Curved TVs, according to Samsung at least, are the next big thing. We're not so sure about that, but if the 78-inch U9000 is a demonstration of what they can do, we might just be open to the idea.
Samsung has, as usual, paid attention to the U9000's design. The 78-inch, curved Ultra HD LCD panel is surrounded by a thin piano black bezel, and the stand is appropriately curved, with the same small 'UHD' logo on the edge that we're starting to see pop up on other Samsung 4K devices.
That little logo means that the U9000 has a screen resolution of 3840x2160 pixels -- it's technically Quad Full HD rather than genuine Ultra HD, but it's a minor detail. In any case, this particular TV can display four times the detail of a Full HD screen, and when you're watching from only a couple of metres away, the difference is clear to see. 1080p content still looks good, but watch a 2160p clip right afterwards and you'll notice the increased resolution.
The TV is well catered for for both cinemaphiles and cashed-up PC gamers, too. HDMI 2.0 means the U9000 supports its Quad Full HD resolution at a smooth 60fps refresh rate, so if you've got a beefy gaming PC with a GTX Titan Black (or two), you're in for a treat. We'd love to set up a wheel and pedals, and run through a couple of sessions of iRacing sitting close to the wrap-around display.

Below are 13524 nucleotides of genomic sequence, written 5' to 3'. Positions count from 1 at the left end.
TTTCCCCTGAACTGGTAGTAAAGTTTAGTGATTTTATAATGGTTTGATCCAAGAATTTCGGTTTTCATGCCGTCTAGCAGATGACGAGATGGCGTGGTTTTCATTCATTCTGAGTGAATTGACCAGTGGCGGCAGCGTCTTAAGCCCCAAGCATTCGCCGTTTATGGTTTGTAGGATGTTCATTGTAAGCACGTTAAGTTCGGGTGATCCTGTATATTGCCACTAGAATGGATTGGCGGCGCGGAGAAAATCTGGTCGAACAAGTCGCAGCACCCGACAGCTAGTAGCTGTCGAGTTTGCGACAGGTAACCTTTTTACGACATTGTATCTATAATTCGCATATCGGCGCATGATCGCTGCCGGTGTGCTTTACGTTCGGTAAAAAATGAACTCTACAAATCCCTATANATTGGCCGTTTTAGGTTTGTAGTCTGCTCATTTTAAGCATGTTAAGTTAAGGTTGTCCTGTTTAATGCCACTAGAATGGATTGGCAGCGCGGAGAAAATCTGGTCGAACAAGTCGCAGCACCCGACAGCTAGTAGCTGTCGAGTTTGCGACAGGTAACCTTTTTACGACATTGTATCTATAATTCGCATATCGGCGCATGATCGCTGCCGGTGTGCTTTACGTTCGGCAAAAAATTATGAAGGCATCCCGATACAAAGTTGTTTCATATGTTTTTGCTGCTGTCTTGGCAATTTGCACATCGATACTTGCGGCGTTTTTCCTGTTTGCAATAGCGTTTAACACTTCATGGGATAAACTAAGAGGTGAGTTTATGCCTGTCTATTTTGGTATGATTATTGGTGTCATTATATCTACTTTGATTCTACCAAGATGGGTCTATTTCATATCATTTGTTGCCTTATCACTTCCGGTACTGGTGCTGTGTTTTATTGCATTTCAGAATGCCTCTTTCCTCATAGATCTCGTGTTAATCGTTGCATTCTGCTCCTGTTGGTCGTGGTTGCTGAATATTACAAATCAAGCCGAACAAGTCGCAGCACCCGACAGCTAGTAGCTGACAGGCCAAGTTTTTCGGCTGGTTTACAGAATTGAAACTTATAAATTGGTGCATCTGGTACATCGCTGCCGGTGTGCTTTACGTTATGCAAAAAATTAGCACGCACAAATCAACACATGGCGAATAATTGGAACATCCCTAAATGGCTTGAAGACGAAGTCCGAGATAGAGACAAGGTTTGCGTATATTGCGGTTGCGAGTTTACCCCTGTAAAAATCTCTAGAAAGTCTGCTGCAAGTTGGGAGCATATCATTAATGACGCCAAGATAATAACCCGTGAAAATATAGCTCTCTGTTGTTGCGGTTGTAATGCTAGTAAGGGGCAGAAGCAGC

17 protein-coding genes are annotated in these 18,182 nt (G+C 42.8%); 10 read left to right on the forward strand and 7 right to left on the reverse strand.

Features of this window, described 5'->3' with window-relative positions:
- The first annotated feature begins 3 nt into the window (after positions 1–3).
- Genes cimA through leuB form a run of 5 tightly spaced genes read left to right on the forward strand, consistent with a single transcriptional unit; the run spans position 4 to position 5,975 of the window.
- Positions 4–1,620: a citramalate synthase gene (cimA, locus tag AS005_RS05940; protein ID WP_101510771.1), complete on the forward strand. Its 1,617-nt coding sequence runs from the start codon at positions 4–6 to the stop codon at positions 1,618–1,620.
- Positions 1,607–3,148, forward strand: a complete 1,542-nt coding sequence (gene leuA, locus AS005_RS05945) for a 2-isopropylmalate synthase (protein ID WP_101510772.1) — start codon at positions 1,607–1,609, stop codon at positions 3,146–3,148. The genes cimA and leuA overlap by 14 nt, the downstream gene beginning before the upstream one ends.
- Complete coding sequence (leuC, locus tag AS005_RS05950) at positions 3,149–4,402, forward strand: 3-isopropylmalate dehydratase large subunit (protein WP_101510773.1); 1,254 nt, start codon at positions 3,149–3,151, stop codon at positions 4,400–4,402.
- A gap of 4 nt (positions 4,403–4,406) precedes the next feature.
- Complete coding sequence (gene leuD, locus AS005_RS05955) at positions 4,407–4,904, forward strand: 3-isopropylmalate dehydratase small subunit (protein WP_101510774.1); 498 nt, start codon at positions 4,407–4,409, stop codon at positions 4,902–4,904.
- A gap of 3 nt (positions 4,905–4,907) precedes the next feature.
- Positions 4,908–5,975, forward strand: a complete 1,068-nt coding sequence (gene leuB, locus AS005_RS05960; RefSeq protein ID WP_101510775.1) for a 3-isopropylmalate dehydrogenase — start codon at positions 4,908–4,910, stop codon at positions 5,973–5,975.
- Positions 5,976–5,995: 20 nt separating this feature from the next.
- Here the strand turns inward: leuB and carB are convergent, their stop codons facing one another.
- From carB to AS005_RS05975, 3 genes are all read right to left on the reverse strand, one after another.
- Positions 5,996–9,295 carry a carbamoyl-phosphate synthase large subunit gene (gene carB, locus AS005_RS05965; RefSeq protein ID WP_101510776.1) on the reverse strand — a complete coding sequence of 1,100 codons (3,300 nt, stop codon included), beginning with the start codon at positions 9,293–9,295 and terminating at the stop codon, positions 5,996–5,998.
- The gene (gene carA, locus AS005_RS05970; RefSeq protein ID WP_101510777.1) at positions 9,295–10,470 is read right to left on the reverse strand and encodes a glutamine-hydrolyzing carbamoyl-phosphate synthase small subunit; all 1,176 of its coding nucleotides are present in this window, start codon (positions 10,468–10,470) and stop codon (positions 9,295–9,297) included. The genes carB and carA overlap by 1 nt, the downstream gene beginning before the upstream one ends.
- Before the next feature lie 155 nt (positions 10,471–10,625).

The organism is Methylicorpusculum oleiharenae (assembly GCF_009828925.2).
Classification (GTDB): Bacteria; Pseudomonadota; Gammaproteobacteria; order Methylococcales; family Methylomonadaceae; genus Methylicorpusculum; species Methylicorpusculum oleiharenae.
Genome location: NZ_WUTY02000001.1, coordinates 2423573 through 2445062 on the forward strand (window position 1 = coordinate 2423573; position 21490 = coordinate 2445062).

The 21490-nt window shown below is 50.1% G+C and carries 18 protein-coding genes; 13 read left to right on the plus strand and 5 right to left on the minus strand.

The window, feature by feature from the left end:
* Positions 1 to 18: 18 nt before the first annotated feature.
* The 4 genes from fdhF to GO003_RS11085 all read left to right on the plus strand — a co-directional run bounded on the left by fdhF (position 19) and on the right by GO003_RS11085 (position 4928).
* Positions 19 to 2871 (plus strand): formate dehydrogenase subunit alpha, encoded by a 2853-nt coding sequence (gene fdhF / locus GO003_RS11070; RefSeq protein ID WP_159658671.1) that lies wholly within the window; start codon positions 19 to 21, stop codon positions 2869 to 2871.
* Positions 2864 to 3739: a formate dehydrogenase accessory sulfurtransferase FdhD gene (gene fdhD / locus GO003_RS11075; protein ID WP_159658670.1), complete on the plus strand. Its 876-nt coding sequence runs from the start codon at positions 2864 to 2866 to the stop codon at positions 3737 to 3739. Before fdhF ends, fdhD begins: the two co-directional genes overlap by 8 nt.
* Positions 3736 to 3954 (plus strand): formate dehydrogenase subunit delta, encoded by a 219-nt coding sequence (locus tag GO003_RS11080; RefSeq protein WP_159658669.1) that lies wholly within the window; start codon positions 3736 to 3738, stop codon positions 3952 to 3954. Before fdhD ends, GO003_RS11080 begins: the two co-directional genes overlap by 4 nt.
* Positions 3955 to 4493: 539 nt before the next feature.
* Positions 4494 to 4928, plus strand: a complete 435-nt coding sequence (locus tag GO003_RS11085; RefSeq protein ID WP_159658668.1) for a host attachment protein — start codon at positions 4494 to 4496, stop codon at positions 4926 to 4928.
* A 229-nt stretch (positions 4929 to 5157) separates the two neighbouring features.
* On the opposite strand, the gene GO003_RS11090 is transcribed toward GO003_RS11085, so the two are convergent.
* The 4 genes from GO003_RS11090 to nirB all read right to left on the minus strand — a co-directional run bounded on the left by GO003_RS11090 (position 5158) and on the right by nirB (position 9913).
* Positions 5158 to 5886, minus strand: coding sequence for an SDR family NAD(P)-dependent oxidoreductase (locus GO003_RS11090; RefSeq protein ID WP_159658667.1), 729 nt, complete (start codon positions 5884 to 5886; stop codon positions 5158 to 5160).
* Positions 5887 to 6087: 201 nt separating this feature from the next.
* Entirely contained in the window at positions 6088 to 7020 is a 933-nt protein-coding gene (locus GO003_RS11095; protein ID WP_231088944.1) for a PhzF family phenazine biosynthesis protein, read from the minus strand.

All inputs are handled by Samsung's external One Connect box, which is a little chunky, but can be easily upgraded to add new hardware, boost processing power or (hopefully) add support for some streaming Ultra HD movie channels. Integrated MHL 3.0 means you can plug in and charge your Android tablet or phone, while a DisplayPort input makes it easier to hook up a gaming PC. There's also wireless screen mirroring from Samsung smartphones.
The 'most curved TV in the world' design looks fantastic, there's no denying that. We're not entirely sold on the suggestion that it drastically improves immersion and the 3D effect of movies, but when you're sitting in the sweet spot in the centre of the screen between three and four metres back, the slight wrap-around of the edges of the screen looks impressively cinematic. It also helps that the U9000's LCD screen touts excellent, deep black levels and very vibrant colours.
The downside comes as significantly reduced maximum viewing angles. If you've got a big TV, chances are you'll want to watch it with a large group of friends every now and then, which means not everyone can sit in the optimal viewing spot. As you move further to either side of the U9000, the curve starts to become a hindrance: it's easy to see the curved side of the screen furthest from you, but the side closest starts to distort and quickly loses its contrast and clarity. In our limited experience, the U9000 is worse for off-angle viewing than a regular, non-curved LCD TV.
We don't know the U9000's price tag yet, but going on other big-screen LCDs and adding a premium for the Samsung brand and that curve, we'd be guessing in the region of well above $20,000.
Campbell Simpson traveled to Bali, Indonesia as a guest of Samsung Australia.